A Letter Of Gratitude For A Professor At IIM Kozhikode


This is a letter I have written as gratitude towards Anupam Das Sir, our Managerial Communication Professor, appreciating his pedagogy. The letter is written in first person and addressed to Sir. It also showcases positive reflections of education at IIMK.


Dear Sir,

“RHETORICAL” is the adjective that used to come to my mind while describing the Indian education system before joining IIMK. I was highly apprehensive of pursuing higher education in the country because of the degree of disbelief I had in the system. Though I have been fortunate to have had some great mentors and teachers during my school and Engineering, as all of us know, most of the people who pursue the teaching profession do it out of helplessness or lack of better options.

Teaching in the mainstream Indian education institutions is probably one of the few professions where there is minimal accountability for the teachers in terms of the quality of teaching. Rarely, a teacher is influential enough to bring about a positive change in the everyday life of a student. Moreover, most of the teachers simply used to read a day before and teach the same in the class the next day.

Eventually, if they were questioned by an inquisitive mind, it was either answered through GAS, ridiculing of the question or postponement of the discussion, for obvious reasons. At the risk of sounding a show-off or a self-obsessed individual, I would like to state that such lectures never had any learning outcome for students like me who could comfortably understand the concepts by self-reading of the books and came to the class for something which helped us in a deeper understanding of the subject and in further relating the education to the real world. To my disappointment, this hardly happened and I only went to the classes for “Attendance”.

At the end of every day of school or college, I used to count the number of hours I wasted in the process of the education system without getting anything in return, other than learning the social aspects of interacting with people, of course. Being frank about it, for a person who doesn’t want to control his mind and achieve greater heights in multiple domains at the same time, it takes a lot of patience to waste so many hours every single day. After all, why was I doing all of it? Just for the mere sake of moving with the crowd, excelling in the fields which the system had senselessly designed. Very few of us actually have the guts to dropout of such systems and disown them completely, because we have to live in a society, which respects the same systems at the end of the day.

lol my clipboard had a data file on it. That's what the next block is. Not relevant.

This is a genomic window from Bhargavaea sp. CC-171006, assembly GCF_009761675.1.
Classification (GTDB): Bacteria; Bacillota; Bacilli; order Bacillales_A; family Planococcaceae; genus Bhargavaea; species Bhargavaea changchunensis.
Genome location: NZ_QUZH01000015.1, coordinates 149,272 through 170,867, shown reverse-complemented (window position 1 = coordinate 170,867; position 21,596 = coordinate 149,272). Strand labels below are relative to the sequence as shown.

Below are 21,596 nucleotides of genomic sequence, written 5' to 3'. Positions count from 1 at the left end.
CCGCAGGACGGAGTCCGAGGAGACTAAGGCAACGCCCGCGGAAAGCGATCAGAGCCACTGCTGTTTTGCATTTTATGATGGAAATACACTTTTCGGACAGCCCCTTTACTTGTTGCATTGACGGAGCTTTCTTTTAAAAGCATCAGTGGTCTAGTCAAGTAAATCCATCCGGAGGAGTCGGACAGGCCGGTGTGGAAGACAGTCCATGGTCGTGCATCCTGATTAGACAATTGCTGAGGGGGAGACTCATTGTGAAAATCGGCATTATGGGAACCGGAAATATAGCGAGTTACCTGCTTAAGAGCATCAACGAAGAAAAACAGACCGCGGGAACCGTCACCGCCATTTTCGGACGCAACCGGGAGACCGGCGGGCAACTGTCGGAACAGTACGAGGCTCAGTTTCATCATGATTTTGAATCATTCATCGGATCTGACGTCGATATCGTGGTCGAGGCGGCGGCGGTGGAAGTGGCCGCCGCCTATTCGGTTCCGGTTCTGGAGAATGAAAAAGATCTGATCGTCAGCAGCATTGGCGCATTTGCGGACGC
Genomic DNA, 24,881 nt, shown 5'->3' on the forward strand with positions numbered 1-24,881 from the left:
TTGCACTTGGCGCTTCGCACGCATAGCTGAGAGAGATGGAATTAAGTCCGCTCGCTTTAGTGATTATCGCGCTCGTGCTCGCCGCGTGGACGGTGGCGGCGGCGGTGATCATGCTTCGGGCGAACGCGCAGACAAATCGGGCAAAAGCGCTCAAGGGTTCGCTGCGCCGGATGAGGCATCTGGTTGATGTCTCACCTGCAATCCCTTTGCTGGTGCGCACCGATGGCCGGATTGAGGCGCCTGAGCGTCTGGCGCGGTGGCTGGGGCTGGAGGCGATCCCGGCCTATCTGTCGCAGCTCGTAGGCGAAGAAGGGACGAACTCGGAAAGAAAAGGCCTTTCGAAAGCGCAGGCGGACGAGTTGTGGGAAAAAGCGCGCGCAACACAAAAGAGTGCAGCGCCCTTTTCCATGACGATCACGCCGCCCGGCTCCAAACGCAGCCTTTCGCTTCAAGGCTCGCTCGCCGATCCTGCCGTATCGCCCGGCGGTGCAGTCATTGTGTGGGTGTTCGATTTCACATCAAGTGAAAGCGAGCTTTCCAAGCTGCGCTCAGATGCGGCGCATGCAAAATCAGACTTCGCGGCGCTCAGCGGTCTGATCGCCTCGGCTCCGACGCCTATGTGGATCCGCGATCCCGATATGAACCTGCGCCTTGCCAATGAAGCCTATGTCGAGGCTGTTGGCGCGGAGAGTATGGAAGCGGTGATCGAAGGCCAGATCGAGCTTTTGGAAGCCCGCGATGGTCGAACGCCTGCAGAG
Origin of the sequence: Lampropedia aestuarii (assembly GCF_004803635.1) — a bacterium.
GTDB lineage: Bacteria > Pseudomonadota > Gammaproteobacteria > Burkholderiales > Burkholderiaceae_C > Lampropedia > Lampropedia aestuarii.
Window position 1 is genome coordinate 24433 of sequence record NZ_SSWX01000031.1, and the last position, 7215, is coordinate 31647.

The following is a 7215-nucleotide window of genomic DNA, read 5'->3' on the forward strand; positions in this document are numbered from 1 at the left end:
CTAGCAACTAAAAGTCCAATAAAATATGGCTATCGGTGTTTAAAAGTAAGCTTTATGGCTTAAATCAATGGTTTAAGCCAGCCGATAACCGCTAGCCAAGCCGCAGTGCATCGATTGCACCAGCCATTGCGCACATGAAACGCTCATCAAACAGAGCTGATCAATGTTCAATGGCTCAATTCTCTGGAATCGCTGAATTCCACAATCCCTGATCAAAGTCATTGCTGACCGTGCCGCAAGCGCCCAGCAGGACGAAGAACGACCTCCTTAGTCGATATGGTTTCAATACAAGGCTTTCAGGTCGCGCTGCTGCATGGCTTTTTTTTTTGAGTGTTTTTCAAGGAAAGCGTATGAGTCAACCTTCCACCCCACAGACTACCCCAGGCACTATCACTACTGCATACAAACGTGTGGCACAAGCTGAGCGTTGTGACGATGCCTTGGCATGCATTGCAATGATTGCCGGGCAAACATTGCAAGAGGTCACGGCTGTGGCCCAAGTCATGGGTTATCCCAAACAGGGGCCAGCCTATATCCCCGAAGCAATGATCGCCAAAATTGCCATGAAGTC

By the time I was done with my Engineering, my patience to deal with the system had reached a saturation point. Still, I didn’t have the guts to leave a 99 in CAT and hence, I joined IIMK, which proved to be a blessing in disguise. Some of the courses and professors here, completely changed my outlook towards the Indian Education system. And I would proudly like to mention that your course of Managerial Communication and your pedagogy, form a part of the very few catalysts that have had the strength to influence me in a constructive manner and to rebuild a belief in the system within me.

The fact that a person who used to attend classes only to fulfil the minimum attendance criteria had 100% attendance in your course, stands testimony to the above statement. At the end of every session, I got brilliant answers to the questions I ask myself, “What did I learn from the session? Do I know something more? Will this help me in becoming a better person?” Very few people in my life have been able to do that. I have utmost respect and gratitude towards you for the same.

In most cases, there is a huge gap between the student and the teacher. Most teachers follow “BOSSISM” and exert the power of authority over the students. Even though they might be illogical or wrong in a discussion, they use their position in their favour and the student is left with no other options. It’s a pure showcase of one-way communication in a place where learning cannot take place without two-way communication. In simple terms, such teachers “DEMAND RESPECT”, whereas, some teachers like you “COMMAND RESPECT” through their pedagogy. There is a very thin line of distinction between the two terms, but the difference is strong enough to influence the entire system single-handedly.